As a first step to improve the quality of drug treatment in older people, without taking too much time and effort, physicians may want to consider to stop treatment with long-acting benzodiazepines and aspirin at doses >150 mg/day. Indeed, in this study, this kind of treatment could be subject to change in almost 100% of the cases. Similarly, the use of loop diuretics without clinical signs of heart failure and vasodilator drugs in patients with postural hypotension could be worth reconsideration. When it comes to identifying undertreatment and adding drug(s) to the medication list, it may be a successful strategy to start off to assess if a patient with cardiovascular disease would benefit from treatment with an angiotensin converting enzyme inhibitor, warfarin (or other oral anticoagulants), a beta-blocker, or a statin. Indeed, in seven to eight cases out of ten without such treatment, information available in the medical records will suffice to assess the need.

Regarding which patients for physicians to focus upon, those with multidose drug dispensing were to an increased extent subjected to suboptimal treatment. This finding supports previous studies where this system has been associated with fewer changes in drug treatment, and poorer quality of drug treatment [19, 20, 21]. Further, for those with many drugs, overtreatment needs to be considered. In fact, the number of drugs may reflect burden of disease [22], which, in turn, may suggest a greater treatment complexity. Regarding undertreatment, no significant predictor was identified in the main analysis, indicating that such treatment needs to be considered in all cases. Indeed, a previous study has shown that, at ≥2 drugs in the medication list, the number of missing drugs remains stable irrespective of the number of drugs in the medication list [23]. Interestingly, age and sex were not associated with clinically relevant PIMs/PPOs, although such an association has previously been shown regarding potentially relevant criteria [17]. Further, no significant association with cognition and nursing home residence was found.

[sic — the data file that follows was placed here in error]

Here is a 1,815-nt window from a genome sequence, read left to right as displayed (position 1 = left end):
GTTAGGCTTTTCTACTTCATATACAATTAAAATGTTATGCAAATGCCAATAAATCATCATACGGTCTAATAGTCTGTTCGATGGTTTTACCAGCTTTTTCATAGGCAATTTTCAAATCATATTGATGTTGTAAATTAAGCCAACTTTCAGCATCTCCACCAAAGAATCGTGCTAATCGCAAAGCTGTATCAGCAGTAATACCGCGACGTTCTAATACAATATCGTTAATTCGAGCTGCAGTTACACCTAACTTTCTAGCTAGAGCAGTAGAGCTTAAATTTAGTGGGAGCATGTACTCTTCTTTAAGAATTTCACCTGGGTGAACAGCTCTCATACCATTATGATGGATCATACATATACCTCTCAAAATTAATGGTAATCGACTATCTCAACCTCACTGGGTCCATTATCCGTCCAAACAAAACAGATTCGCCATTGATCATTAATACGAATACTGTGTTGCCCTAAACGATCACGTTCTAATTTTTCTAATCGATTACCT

In our study, 71% of identified PIMs and 32% of identified PPOs were considered clinically relevant. These figures are similar to the implementation rate reported in a recent study: 56 and 39% of PIMs and PPOs, respectively [24]. However, another study reported that 91% of STOPP and 97% of START recommendations were accepted by the attending physician [12]. The divergence between the results may be explained by the settings of the latter study. In that study, a research physician discussed recommendations based on STOPP/START with the attending medical team. Thus, PIMs/PPOs from the start assessed as not clinically relevant would probably not be discussed at all due to the medical expertise of the intervener, and therefore not captured in the denominator.

The results of this study may contribute to the understanding of the lack of effects for third party medication reviews regarding patient relevant outcomes reflecting the net effect of drug treatment, such as death and hospitalizations [25, 26, 27]. In addition to the fact that indicator sets may have a low sensitivity [28, 29], our study shows that only five in ten identified PIMs/PPOs were clinically relevant, and an additional three were hard to determine concerning clinical relevance given easily available information. The latter finding highlights the importance of a medical assessment of the entire patient as the basis to determine the appropriateness of drug treatment, including the medical history, a physical and/or psychiatric examination, and laboratory tests. Our findings may also explain that only a limited proportion of alerts to drug treatment changes upon third party medication reviews are acted upon [30].